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 Friday 20 November 2015

Trade Compression


The semi-annual report published by the Bank for International Settlements (“BIS”) earlier this month estimated that the notional amount of outstanding OTC derivative contracts as at 30 June 2015 was US$553 trillion, a decrease of approximately 14% from the previous half year.

According to the report, it is believed a large part of the decline is due to trade compression.

What is trade compression?

Trade compression is a way to reduce the number of outstanding contracts (and therefore their gross notional amounts) but keep the same economic exposure.

This can be done on a bilateral basis where firms cancel offsetting contracts in their own portfolios or a multilateral basis where a group of market players can tear up offsetting trades with each other within agreed parameters. Compression can be done for all or part of the notional amounts concerned.

Basel III’s new capital rules and leverage ratio are based on gross notional exposures and so trade compression allows banks to reduce the capital needed to cover their OTC derivatives trading book risk. Indeed the International Organization of Securities Commissions has also recently recommended compression as a standard for mitigating risks for non-cleared OTC derivatives trades.

Our first diagram shows how transactions between two parties could be compressed.  The original two contracts are torn up and one new contract with a reduced notional amount takes their place.

Bilateral trade compression example

In standardised contracts (e.g. CDS indices) the compression process is fairly straightforward because the majority of economic details are the same (e.g. spread, scheduled maturity date, underlying index and schedule payment dates) and any difference is reflected in the fee paid by one party to the other following execution of the relevant trades.  It is, of course, easier to tear up trades when there is an exact offsetting match.

Trade compression is not a new idea.  It has been used in the OTC derivatives market for several years. TriOptima and CLS are leading providers of compression services.

In our second example below the 4 original transactions would be replaced with one trade.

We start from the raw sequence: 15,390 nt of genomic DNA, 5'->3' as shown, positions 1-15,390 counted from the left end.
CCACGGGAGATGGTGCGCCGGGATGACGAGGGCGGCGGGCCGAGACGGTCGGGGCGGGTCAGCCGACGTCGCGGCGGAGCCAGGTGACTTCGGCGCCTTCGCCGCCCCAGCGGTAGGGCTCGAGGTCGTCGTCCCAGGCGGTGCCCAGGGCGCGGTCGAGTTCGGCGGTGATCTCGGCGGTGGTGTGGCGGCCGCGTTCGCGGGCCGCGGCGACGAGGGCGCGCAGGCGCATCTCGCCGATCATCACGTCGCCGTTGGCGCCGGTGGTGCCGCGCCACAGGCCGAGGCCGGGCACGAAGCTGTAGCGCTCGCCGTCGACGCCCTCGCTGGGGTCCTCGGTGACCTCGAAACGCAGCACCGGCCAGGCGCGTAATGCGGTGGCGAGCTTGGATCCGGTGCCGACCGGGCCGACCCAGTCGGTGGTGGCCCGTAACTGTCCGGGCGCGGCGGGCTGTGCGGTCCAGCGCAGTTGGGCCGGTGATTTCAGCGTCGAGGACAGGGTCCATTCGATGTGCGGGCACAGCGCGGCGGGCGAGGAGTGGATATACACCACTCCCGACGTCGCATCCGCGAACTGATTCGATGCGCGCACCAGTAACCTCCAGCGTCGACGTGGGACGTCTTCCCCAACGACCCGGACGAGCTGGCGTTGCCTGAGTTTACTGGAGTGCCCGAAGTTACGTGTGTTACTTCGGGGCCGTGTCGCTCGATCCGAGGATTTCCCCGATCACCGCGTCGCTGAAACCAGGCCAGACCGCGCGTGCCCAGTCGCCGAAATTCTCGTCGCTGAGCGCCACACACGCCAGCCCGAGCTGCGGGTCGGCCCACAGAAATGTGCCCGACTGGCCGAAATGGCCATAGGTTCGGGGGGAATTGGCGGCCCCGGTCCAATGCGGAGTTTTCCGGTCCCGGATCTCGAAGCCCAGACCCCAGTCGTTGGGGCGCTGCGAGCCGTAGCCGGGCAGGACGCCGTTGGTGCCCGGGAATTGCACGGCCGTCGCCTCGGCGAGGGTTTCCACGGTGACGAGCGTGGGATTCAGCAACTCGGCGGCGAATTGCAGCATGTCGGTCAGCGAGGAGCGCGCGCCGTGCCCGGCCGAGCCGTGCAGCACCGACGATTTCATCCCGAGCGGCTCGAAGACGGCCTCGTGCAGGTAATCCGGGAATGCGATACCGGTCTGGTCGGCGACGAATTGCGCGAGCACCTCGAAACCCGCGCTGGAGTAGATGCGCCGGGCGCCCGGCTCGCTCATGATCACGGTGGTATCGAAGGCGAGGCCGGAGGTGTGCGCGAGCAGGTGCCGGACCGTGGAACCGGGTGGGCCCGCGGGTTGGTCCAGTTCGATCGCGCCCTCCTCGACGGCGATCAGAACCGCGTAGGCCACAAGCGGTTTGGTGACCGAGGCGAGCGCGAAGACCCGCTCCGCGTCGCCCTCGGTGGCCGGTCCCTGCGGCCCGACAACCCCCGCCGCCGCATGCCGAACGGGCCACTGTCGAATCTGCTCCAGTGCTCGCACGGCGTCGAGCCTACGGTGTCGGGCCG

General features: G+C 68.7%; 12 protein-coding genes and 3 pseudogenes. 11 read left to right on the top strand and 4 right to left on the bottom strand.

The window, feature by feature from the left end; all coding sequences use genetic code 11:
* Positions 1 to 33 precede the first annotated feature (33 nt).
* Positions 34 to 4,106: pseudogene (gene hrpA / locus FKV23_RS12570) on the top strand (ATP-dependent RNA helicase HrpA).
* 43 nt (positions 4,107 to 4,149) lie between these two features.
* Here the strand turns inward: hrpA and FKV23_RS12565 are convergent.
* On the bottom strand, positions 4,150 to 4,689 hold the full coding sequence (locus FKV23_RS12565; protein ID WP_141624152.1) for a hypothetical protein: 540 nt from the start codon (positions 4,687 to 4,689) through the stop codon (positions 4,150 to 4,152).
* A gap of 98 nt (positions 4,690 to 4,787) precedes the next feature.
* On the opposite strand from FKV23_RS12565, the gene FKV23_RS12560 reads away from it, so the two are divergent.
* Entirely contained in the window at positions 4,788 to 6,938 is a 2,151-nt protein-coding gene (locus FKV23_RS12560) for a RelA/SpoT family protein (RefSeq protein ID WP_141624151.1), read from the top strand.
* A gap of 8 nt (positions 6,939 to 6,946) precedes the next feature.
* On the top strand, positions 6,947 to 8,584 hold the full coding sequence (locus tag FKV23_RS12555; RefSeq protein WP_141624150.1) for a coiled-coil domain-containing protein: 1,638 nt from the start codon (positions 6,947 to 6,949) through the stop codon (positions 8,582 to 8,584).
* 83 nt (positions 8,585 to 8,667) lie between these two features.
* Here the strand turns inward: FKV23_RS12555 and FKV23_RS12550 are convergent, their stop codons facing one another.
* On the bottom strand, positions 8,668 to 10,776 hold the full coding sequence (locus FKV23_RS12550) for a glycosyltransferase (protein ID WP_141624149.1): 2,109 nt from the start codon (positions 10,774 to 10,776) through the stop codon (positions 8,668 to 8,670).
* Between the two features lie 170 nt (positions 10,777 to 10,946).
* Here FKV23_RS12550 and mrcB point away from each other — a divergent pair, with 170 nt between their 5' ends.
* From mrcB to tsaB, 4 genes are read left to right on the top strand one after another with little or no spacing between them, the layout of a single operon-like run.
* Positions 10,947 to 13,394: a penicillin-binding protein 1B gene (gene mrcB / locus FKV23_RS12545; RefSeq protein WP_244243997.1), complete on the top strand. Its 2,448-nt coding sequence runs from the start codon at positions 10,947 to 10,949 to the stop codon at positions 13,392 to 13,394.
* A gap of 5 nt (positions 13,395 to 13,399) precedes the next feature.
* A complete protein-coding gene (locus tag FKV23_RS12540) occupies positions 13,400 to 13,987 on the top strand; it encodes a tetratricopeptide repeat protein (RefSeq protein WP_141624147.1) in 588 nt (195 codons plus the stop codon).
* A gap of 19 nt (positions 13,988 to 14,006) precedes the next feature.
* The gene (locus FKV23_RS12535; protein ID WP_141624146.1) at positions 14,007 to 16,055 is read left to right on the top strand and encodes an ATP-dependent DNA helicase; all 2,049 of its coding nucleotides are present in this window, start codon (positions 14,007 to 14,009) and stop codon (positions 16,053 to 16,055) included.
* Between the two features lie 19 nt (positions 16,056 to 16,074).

Multilateral trade compression example

Under the European Market Infrastructure Regulation, each financial counterparty or non-financial counterparty with 500 or more OTC derivative contracts outstanding with another counterparty which are not centrally cleared is required regularly to assess their non-cleared positions and determine whether it is possible to undertake a portfolio compression exercise. Where this is not possible they must provide a “reasonable and valid explanation” to the relevant competent authority.

Summary

Trade compression is therefore an important means of reducing gross notional amounts; for achieving regulatory capital savings; and reducing operational and counterparty risk exposures. When used on a multilateral basis, for example, with cleared OTC derivatives trades, it also cuts back on double counting of risk. For when an original bilateral non-cleared trade is accepted for clearing, it becomes two trades between the central clearing counterparty (“CCP”) and Party A and the CCP and Party B which is clearly inefficient from gross notional estimation and capital allocation points of view. ISDA estimates that nearly 70% of OTC interest rate derivatives are now cleared. Therefore the importance of trade compression should not be underestimated.

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Posted by Abigail Harding


Tagged: ISDA negotiation ISDA

Category: ISDA negotiation


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